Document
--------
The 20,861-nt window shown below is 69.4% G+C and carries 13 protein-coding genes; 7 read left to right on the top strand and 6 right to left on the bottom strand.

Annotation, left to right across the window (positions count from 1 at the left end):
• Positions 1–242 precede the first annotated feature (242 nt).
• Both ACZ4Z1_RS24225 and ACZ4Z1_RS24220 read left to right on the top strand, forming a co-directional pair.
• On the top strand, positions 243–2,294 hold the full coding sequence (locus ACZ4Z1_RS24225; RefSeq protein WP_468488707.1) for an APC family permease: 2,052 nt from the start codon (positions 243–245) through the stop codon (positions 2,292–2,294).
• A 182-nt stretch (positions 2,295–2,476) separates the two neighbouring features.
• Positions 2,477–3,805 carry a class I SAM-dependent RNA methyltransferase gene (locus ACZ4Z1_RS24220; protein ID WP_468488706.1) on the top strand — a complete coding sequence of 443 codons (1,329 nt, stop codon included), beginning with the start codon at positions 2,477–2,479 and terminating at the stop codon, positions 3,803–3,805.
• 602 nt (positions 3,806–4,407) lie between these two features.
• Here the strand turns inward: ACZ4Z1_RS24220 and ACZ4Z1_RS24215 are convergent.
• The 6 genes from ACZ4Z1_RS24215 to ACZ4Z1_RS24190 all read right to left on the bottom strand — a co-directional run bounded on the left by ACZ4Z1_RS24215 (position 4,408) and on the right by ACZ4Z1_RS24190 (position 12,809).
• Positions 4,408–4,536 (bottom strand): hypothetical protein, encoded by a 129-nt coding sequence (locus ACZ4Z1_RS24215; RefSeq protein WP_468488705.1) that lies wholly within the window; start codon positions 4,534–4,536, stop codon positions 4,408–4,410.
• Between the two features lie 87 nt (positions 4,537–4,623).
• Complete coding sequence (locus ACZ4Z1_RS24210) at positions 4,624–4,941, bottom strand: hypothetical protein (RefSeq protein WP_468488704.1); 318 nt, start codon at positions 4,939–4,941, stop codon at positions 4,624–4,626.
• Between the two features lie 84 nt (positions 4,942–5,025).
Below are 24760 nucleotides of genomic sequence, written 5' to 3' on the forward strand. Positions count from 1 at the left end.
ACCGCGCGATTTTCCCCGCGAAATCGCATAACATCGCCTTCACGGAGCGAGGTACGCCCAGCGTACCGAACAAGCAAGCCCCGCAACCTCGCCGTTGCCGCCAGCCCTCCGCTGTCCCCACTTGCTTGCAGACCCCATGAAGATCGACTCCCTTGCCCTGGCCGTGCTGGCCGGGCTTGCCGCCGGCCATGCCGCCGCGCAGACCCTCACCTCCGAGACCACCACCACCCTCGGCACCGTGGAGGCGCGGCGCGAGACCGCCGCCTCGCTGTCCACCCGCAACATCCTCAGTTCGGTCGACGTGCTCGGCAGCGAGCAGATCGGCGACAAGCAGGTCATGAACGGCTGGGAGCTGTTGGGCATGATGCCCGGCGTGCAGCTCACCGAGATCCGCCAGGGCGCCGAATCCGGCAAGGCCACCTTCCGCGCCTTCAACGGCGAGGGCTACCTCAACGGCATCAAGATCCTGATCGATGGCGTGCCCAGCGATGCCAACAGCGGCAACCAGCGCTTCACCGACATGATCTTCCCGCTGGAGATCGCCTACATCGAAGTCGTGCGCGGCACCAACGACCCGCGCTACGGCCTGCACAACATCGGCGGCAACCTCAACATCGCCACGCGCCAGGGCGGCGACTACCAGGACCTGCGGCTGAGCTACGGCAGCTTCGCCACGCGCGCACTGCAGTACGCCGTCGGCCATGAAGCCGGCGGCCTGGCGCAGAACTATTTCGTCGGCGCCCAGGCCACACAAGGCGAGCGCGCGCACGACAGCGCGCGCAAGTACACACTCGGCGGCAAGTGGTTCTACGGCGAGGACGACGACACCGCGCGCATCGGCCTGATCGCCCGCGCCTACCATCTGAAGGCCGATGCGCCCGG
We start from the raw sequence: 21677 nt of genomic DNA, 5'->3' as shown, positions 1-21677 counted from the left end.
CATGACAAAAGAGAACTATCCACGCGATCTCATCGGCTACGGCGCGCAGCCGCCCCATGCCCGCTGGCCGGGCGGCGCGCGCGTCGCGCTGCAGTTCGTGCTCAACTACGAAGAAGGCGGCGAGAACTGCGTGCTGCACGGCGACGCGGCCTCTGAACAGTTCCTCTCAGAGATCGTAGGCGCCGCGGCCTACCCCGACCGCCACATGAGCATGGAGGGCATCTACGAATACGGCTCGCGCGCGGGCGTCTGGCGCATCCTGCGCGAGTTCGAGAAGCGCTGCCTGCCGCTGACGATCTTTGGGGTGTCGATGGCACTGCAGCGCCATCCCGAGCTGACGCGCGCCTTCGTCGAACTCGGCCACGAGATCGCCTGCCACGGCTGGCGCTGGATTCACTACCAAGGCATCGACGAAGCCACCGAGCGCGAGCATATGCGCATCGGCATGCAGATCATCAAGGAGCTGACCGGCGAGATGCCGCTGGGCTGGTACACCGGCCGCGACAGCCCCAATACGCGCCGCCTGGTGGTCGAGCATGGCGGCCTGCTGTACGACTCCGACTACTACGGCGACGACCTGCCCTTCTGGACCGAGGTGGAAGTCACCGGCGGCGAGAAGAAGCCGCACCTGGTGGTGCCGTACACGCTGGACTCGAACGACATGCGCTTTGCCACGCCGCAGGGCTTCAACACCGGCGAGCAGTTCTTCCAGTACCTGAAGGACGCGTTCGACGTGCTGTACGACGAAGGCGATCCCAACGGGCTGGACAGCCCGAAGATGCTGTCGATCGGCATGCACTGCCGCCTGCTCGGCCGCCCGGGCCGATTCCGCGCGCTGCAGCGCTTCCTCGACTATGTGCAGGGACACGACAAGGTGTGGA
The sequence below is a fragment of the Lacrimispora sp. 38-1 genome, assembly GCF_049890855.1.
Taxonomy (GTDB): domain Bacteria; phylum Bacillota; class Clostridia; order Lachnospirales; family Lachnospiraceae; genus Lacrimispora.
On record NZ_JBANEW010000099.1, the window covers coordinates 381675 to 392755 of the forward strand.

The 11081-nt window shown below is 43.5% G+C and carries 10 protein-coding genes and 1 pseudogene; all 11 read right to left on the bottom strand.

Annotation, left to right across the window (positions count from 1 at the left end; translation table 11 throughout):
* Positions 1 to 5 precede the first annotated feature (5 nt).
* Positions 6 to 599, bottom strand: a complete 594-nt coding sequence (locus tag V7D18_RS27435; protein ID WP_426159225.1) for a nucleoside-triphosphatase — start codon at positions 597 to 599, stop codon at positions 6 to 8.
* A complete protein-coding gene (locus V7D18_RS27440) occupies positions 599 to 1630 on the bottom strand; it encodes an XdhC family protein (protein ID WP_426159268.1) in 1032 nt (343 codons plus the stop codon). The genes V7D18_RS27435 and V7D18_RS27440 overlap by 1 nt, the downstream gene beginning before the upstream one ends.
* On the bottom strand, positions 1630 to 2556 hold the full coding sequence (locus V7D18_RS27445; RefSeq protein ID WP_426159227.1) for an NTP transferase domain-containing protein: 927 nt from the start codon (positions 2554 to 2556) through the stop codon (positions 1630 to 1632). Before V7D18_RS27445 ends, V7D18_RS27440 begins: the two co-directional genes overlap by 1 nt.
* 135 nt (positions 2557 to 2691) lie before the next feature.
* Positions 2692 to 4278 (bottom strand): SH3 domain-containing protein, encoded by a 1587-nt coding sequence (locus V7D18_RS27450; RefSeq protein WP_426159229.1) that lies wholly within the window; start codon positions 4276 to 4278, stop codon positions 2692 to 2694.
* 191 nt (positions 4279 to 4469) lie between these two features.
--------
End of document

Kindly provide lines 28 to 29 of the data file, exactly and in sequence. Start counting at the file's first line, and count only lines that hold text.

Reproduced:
* 135 nt (positions 2557 to 2691) lie before the next feature.
* Positions 2692 to 4278 (bottom strand): SH3 domain-containing protein, encoded by a 1587-nt coding sequence (locus V7D18_RS27450; RefSeq protein WP_426159229.1) that lies wholly within the window; start codon positions 4276 to 4278, stop codon positions 2692 to 2694.